The Second Creation of The World

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In 1979, when Sheikh Rashid bin Saeed Al Maktoum assumed power over the tiny trading city-state of Dubai-an unassuming outpost where pearl divers returned home to roofs of palm frond-none but he anticipated Dubai’s explosive rise to greatness in the following three decades. As he walked with his four sons along the modest coastline, he painted in their minds images of towering skyscrapers that would shimmer like the cerulean waters of the Arabian Gulf. And perhaps none but he could fathom the changes that his sons and his sun-scorched emirate would bring to the region and even to the sight of the globe from space. The story that would follow includes the creation of The World in the city-world of Dubai.

 All 300 islands are fully complete and are ready to be handed over to private developers for the construction of the magnificent villas, hotels, and marinas to come.

On the First Day: The first command, “Let there be…”
Claiming but 37 miles of coastline, as Dubai grew, it yearned for more as towers packed the water’s edge, blocking out the sun. On May 6, 2003, His Highness Sheikh Mohammed bin Rashid Al Maktoum, the first born of Sheik Al Maktoum, announced the beginning of the The World. The same corporation that coaxed The Palm, a constellation of man-made islands in the shape of a palm tree, out of the depths would embark on the grand adventure of creating The World. Measuring about five and a half miles by four and a half miles, the development will cover 9.34 million square feet, once three hundred islands appear out of the abyss just two and a half miles off shore.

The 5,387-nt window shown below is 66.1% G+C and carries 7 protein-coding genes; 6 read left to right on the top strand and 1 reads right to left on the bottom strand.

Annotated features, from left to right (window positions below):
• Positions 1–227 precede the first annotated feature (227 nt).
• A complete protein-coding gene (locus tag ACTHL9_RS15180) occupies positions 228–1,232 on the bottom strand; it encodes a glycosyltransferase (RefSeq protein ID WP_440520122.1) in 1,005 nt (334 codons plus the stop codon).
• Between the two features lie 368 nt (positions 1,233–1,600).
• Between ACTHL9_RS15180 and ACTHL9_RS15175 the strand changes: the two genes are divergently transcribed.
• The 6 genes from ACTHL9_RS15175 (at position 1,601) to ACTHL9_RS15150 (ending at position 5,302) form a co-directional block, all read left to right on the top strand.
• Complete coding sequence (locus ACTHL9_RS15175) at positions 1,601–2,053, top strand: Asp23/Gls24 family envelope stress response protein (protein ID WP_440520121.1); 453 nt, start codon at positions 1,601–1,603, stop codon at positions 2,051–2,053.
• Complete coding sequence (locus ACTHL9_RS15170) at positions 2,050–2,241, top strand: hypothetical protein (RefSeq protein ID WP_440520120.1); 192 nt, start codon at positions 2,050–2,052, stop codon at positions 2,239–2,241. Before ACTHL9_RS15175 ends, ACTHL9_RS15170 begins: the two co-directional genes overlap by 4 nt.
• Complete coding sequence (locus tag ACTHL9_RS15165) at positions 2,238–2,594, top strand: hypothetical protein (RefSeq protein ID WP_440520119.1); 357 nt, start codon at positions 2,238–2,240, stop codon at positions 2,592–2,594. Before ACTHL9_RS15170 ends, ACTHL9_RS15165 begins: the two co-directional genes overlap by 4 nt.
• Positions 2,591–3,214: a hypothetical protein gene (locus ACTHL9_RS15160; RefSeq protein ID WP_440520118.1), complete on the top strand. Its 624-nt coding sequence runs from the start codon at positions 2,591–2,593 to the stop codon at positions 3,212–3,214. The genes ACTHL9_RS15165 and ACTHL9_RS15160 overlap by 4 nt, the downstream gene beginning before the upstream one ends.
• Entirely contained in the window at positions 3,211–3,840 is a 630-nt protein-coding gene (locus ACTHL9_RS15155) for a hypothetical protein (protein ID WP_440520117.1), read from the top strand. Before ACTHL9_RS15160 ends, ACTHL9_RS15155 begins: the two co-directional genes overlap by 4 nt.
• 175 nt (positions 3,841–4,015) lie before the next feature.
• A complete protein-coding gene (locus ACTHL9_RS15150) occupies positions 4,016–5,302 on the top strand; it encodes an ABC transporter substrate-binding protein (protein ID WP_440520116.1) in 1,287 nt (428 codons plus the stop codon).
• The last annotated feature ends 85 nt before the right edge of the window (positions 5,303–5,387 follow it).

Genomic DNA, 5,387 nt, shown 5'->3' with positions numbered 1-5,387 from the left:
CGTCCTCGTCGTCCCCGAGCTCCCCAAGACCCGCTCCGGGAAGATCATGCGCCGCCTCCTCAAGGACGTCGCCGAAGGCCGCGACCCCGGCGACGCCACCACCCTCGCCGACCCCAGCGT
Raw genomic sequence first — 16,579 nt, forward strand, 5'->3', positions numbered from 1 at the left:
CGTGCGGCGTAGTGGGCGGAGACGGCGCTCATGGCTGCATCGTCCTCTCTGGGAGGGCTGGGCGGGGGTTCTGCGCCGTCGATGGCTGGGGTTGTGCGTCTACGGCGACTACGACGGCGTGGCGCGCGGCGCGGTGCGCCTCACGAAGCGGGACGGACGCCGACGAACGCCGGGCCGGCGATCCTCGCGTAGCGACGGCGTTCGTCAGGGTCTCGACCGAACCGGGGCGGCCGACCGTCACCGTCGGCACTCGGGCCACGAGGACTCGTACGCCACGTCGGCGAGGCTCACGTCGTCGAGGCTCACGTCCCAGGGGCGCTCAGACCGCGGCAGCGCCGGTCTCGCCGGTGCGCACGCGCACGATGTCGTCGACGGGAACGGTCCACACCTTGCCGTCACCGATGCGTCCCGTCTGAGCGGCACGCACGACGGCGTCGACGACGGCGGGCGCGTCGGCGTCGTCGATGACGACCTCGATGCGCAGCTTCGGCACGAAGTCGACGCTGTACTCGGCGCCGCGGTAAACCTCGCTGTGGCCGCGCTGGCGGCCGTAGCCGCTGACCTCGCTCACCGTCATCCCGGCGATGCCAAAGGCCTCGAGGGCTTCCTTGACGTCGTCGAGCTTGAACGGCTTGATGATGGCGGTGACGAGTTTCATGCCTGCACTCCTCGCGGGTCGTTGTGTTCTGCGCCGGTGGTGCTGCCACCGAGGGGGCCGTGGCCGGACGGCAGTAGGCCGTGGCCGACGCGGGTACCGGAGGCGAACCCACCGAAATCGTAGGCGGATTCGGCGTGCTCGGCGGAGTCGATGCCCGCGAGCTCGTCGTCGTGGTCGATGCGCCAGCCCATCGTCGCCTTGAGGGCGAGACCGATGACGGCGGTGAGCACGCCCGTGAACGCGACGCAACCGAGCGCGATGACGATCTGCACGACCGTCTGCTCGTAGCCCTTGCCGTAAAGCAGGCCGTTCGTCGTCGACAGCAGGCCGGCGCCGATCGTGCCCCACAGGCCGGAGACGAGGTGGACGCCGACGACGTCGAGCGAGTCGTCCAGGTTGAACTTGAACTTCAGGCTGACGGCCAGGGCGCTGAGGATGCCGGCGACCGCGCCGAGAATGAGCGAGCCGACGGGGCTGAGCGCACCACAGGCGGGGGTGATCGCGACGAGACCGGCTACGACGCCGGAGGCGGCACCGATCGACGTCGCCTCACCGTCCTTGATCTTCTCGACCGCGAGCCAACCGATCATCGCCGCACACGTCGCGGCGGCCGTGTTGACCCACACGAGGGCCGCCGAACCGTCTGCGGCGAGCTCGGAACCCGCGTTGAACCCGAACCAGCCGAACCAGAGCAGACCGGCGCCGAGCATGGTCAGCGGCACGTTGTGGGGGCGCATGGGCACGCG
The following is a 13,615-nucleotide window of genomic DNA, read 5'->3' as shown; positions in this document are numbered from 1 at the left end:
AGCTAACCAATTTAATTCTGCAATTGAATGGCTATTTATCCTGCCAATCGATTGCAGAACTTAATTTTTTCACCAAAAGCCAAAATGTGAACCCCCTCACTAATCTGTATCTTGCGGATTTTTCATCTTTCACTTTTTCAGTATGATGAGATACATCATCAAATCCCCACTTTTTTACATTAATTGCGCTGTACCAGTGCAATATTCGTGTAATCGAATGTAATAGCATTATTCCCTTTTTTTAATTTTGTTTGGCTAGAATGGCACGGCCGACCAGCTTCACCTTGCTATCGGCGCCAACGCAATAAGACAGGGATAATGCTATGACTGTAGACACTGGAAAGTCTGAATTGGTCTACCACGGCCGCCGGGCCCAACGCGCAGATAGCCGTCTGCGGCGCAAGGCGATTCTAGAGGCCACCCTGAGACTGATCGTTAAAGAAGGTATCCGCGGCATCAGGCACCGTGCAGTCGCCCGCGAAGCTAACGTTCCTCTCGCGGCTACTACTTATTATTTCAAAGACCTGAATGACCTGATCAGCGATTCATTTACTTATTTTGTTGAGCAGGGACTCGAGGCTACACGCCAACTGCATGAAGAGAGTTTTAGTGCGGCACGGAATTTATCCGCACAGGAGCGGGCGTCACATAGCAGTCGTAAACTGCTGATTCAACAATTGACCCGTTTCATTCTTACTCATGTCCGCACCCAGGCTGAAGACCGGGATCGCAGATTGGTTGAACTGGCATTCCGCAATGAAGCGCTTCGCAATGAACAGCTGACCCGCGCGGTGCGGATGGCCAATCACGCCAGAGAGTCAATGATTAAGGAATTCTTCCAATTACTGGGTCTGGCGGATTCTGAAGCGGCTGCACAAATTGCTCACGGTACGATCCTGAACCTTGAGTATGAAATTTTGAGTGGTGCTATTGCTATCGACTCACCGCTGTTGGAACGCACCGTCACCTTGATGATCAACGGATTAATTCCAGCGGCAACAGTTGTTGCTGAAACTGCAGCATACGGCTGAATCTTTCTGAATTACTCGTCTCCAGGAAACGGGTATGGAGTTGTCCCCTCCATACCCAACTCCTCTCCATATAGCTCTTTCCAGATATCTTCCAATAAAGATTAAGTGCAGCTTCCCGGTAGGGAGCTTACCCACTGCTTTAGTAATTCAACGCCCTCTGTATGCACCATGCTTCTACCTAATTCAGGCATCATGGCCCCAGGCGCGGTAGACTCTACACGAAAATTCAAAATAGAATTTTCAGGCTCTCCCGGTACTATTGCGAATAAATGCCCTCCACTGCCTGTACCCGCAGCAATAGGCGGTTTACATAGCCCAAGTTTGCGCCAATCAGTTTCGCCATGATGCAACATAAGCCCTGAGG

On the Second Day: The second command, “Let there be a firmament to divide the waters above from the waters below.”
In Genesis, on this day the creator drew the boundaries of the earth, enclosing the land with the celestial sphere. In the correlating phase of The World’s development, the last stones of the breakwater were laid. The breakwater encircles the archipelago of man-made islands with sand and stone, protecting the development from rough waters and stormy seas. On January 10, 2008, the director of the project, Hamza Mustafa, laid the final rock, the last of 34 million tons. The protective barrier rises approximately 15 feet above sea level.